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Secondly, legitimate liquor industry gets replaced by spurious liquor industry, resulting in loss of revenue to government, black money and danger to health of drinkers. Like fable of bees, some virtuous people in their quest to end vice, end up destroying industry, giving rise to alterative industry which is worse than what existed earlier.

 

Group Dynamics, Group Think and Abilene Paradox

Group Dynamics is branch of social psychology which studies behaviours that occur within a group and between groups. Group Dynamics when applied to real life situation helps us in understanding things which are otherwise difficult to comprehend.

One such aspect of Group Dynamics is Group Think.  In Group Think the members of group reach consensus without critically analysing the situation. Many aspects of situation get ignored, resulting in unanimous decision.

'As a team we can create problems none of us could cause as individuals.'

US Navy’s belief in its strength was so strong, that nobody thought that Japan could attack their fleet at Pearl Harbour. The possibility of Japanese attacking Pearl Harbour based was not even considered worth discussing. When Japan actually attacked, US Navy was taken by surprise and naval base was completely destroyed.

Group Think Time

Another aspect of Group Dynamics is Abilene Paradox. Term comes from anecdote narrated by Management expert Jerry Harvey.

A family is spending time playing game of dominoes in hot afternoon.  Father in law suggests that they should to go place called Abilene for lunch. His daughter and wife too agree, his son in law is reluctant but also agrees. Finally husband, wife, their children and in laws go to Abilene for lunch, the journey is uncomfortable due to heat and non-air conditioned car. The family does not like food at hotel. They come back home feeling tired.

Each member confesses that he/she did not want to go, but agreed because he/she did not want to displease others. Finally father in law said that he had casually made a suggestion, he himself did not expect others to agree.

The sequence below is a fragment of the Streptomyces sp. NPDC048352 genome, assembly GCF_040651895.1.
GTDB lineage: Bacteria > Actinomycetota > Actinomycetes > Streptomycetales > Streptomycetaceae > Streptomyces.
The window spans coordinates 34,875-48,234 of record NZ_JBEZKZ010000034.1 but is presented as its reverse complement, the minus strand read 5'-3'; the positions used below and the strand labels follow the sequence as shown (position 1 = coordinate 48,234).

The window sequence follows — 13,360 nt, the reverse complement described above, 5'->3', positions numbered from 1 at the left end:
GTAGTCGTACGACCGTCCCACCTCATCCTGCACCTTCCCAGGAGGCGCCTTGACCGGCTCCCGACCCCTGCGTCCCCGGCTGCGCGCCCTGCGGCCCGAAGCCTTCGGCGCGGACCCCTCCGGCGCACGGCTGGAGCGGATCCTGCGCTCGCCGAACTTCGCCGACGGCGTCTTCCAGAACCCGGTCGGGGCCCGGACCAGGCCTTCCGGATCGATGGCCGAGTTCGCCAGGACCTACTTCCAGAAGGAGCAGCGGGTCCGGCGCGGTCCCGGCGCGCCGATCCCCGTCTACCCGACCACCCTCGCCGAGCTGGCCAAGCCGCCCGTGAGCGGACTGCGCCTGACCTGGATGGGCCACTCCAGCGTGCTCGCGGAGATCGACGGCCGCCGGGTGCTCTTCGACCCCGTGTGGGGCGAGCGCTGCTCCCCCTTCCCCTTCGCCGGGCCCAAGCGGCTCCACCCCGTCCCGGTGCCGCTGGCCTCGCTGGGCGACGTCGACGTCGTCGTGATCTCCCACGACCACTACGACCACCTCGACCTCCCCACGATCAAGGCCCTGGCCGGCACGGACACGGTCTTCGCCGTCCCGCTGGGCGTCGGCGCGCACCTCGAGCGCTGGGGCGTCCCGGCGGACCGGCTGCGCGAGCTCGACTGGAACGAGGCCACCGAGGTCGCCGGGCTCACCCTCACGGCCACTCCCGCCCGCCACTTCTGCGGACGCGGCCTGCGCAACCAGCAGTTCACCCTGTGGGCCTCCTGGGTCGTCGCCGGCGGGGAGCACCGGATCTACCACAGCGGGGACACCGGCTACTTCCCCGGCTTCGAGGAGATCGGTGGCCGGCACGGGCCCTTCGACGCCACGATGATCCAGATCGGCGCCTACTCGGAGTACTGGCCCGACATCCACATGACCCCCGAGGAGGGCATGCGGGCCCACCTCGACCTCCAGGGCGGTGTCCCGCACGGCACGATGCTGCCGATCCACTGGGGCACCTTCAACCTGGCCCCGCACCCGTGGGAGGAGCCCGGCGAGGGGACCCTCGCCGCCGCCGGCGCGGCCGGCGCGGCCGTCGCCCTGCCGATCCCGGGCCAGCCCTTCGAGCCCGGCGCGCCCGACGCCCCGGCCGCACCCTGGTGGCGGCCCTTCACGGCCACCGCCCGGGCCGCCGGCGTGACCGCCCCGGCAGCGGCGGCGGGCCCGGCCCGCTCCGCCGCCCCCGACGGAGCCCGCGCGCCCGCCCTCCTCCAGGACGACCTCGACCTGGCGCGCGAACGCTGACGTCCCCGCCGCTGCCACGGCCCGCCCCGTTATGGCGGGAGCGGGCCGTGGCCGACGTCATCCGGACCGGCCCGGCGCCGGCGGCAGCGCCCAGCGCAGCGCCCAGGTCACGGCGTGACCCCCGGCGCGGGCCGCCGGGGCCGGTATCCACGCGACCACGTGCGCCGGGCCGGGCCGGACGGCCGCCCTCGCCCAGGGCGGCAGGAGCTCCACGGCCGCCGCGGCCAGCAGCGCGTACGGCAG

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Abilene Paradox is different from Group Think. In Group Think all members agree on something because they feel that it is correct thing to do, in Abilene Paradox each member internally disagrees, but externally agrees, as he does not want to rock the boat or displease other members.

It is quite common in organisations for a team to do something in which no one believes just because the top boss wants it. Nobody wants to question assumptions of top boss. Everyone is eager to implement what top boss desires, knowing fully well that it is waste of efforts.

 

Murder in Chennai and Bystander Effect

Few days ago a lady was murdered in Chennai while she was waiting to catch a train. The murderer killed in full public view. No one tried to save the girl or stop the culprit. After the murder ran away, it was business as usual.

Post murder there was outrage, social media got active, and everyone blamed everyone except himself or herself.

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Social psychology has interesting explanation for this, it is called Bystander Effect. A crowd usually does not help victim because, individually each one feels that it is job of other person to help the victim, as a result no one helps the victim.

bystander

Police did a brilliant job of catching the murderer, but some things are really disturbing. It was not a hit and run case. The murderer had been stalking victim for more than 3 months. The family of victim should have least registered case in police station. But the victim was a “virtuous” Brahmin girl, so never complained, something to do with infamous Indian tradition of “ social stigma”.

Opposition party blamed ruling party, public blamed police, and victim’s elder sister blamed public. Blame game is on…